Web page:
Daniel recalled that his decision to join the Peace Corps wasn’t directly influenced by his parents, but conceded his upbringing did play a role in making him more aware of the Peace Corps and volunteer service. “My parents’ Peace Corps experience was always present. Maybe it was a lot more likely that I became a Peace Corps volunteer because my parents were as well. If they could do it, I could do it! [Laughs]” Daniel stated. During college, he became very involved with volunteering and became the director of the student volunteer program at his school. For Daniel, the Peace Corps was an opportunity to continue his passion for volunteering and also live in a foreign country and culture. Ross added, “We were delighted that Daniel joined the Peace Corps, but he didn’t need any encouragement from us. He had imbibed the volunteer ethic from Boy Scouts onward.” Daniel’s parents were excited when they found out he would be sent to Suriname as a Nonformal Education Volunteer 2001-2003. “My parents told me no matter where in the world I was assigned, they would come visit me,” Daniel recalled. He co-taught seventh through tenth grade English with local teachers at two middle schools and helped improve their curriculum. Daniel also became involved with a couple of secondary projects like helping the school’s chess club getting a SPA (Small Project Assistance) grant for training materials and new chess boards. He also worked with one of his counterparts to obtain an SPA grant for improving a dilapidated gym at one of the middle schools, and even extended his service a couple months to see the project to completion. Some of Daniel’s best memories from service happened on graduation days. He explained, "I worked with students from 7th to 10th grade, which was the highest level of education someone could obtain in our region. If kids wanted to go onto high school, they went to the capital. And in Suriname, they’re not afraid to flunk kids. They’re tough. So graduating from the tenth grade is a big deal…" Daniel continued, "They’d bring out a big chalkboard with the kids’ student ID numbers written, and the kids would all huddle around the chalkboard looking for their numbers, and it was this big exciting moment if they saw they graduated. It was an emotional day to see all these kids you’ve worked with and to see what they were going through… A lot of those kids were feeling very grateful at the moment, coming up and thanking their teachers and then coming up and thanking me in English. I’m clearly not responsible for these kids’ education, but these kids felt like I was part of it in some way and so that was definitely really nice to have those kids come up and say thanks."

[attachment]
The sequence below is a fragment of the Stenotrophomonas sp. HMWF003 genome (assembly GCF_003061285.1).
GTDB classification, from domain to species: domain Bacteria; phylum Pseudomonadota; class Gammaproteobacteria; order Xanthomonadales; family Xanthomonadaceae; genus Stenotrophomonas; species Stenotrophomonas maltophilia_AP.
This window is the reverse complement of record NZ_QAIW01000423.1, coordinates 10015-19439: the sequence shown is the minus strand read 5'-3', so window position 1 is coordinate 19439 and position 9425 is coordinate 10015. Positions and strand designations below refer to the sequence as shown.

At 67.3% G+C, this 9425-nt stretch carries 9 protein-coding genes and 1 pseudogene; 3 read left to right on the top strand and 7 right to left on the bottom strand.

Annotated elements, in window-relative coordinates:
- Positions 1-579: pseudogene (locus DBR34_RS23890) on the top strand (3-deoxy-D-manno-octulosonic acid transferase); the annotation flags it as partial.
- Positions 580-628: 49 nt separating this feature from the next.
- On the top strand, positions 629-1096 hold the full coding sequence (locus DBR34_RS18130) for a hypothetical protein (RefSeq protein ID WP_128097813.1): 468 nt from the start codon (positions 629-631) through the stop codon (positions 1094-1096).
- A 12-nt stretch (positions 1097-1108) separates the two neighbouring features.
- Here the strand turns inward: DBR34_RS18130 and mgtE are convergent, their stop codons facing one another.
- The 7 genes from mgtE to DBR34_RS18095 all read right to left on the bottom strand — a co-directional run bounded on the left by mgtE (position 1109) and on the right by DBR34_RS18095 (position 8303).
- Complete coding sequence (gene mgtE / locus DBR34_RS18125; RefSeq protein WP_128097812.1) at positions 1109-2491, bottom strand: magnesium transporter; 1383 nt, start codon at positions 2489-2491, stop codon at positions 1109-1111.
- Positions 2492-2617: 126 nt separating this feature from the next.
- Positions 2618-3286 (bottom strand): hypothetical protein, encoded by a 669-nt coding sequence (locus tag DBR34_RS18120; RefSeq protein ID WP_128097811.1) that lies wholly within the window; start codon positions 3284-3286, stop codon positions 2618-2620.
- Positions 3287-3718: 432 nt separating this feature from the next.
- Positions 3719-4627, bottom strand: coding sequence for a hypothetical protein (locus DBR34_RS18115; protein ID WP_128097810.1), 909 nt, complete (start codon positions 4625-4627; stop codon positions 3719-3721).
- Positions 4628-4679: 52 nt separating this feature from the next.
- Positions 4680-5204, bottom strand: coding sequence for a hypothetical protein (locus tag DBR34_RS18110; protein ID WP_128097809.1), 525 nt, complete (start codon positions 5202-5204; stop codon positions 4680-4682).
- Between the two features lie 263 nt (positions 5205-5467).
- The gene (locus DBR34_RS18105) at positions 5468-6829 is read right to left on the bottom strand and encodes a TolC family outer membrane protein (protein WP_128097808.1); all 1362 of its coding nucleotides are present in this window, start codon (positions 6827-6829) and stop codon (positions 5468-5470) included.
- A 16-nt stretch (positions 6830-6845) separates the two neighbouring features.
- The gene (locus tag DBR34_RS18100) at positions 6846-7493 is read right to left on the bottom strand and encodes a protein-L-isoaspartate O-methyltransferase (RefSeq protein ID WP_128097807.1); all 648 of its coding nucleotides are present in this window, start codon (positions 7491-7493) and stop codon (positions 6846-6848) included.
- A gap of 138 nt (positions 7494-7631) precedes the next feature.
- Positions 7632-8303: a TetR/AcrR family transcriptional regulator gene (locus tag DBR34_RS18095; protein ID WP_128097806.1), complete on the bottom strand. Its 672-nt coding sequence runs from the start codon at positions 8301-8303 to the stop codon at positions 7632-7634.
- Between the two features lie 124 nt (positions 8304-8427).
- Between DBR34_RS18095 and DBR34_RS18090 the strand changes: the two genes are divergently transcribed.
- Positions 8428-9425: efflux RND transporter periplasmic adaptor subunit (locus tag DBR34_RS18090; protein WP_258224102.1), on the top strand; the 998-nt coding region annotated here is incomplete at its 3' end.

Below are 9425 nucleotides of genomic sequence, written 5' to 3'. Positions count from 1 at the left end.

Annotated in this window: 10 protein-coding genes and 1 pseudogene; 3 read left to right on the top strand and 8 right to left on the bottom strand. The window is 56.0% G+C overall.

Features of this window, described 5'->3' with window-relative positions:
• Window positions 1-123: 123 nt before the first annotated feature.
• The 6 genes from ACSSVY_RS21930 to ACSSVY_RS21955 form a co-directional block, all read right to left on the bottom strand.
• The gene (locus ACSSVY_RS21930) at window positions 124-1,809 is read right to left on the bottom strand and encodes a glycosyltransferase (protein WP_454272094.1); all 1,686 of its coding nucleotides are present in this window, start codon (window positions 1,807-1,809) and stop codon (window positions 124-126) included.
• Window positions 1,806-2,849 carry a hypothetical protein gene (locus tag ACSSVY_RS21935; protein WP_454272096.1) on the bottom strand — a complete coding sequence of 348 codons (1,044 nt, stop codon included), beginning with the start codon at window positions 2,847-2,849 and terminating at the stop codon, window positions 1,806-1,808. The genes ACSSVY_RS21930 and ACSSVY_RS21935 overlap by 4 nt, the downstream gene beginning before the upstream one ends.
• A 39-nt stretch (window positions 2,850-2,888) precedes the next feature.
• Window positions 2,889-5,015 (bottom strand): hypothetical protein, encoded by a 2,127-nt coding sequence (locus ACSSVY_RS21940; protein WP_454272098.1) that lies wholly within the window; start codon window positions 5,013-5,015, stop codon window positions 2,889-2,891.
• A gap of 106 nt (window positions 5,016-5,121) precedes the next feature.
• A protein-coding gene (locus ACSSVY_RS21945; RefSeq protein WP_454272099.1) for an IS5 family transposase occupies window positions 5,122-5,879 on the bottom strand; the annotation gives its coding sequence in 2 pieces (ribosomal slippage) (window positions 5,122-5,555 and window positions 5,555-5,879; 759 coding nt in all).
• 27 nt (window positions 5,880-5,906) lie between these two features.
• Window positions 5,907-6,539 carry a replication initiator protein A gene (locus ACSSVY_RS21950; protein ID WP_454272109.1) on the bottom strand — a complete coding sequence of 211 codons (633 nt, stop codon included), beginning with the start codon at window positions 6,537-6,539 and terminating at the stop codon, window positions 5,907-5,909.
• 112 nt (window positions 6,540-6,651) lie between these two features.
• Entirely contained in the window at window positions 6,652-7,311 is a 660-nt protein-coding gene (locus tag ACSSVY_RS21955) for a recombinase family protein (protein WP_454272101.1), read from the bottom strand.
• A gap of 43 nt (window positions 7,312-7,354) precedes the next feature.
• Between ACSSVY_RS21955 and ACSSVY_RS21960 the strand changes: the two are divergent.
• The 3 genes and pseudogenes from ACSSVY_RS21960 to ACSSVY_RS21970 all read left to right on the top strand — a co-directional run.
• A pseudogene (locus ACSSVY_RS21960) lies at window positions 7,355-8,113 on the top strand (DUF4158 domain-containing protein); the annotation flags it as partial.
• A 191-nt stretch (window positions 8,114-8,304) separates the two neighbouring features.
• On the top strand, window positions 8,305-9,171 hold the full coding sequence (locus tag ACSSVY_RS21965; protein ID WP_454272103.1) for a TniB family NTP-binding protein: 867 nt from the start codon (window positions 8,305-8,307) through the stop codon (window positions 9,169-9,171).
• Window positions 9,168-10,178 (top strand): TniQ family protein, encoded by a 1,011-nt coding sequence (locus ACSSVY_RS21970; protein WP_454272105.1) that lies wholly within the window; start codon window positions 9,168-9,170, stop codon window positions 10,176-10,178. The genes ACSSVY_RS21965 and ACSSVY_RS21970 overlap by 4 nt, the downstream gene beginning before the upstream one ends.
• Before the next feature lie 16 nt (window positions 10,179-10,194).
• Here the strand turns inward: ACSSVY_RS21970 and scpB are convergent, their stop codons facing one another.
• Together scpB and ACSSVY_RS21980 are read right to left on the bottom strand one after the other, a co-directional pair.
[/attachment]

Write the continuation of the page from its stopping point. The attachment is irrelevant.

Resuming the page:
Daniel’s service in Suriname changed the way both parents and son saw each other. "Your relationship with your parents changes when you get older… I joined Peace Corps at a very formative time. It made a different reference point for us to understand each other… I related a lot more to [their stories] when I was actually a Peace Corps volunteer than when I was 6 years old," said Daniel. When Ross and Sue came to visit him in Suriname, it also gave them all a chance to compare notes on their Peace Corps experiences. Sue said, "In many ways, it seemed to me that little had changed for PCVs in the 35 years since we were in the Peace Corps. Volunteers still hung out at the Peace Corps office in flip-flops, sharing books and eating pizza. They also seemed to enjoy their villages and gladly showed me around. So, in that sense, I did feel as though I was back in our small town in the Philippines." Ross recalled, "It was a time trip! It seemed like nothing had changed. The volunteers still hung out at funky restaurants and were happy in grungy hotels." Daniel remembered his mother asking his father if there was anything different about Daniel. His father replied, “He’s a little more hairy than I remember!" But the biggest differences in their experiences were with technology. “Ross and I only made one telephone call to our family during our two years in the Philippines. And, we had to go into Manila to the country’s fanciest hotel—the only place that had international calling—to place that call. But, Daniel had a phone in his house so we called him once a month. And, he could e-mail from the Peace Corps office when he was in the capitol. We relied on aerograms, which sometimes took three months, for communication with family and friends," Sue said. When asked about possibly continuing the Marlay Peace Corps legacy, Daniel replied, "Like having a third generation? I’d be interested to see if I had kids, if they would end up in Peace Corps, too. [Laughs]. But that’s not a concern at this point…"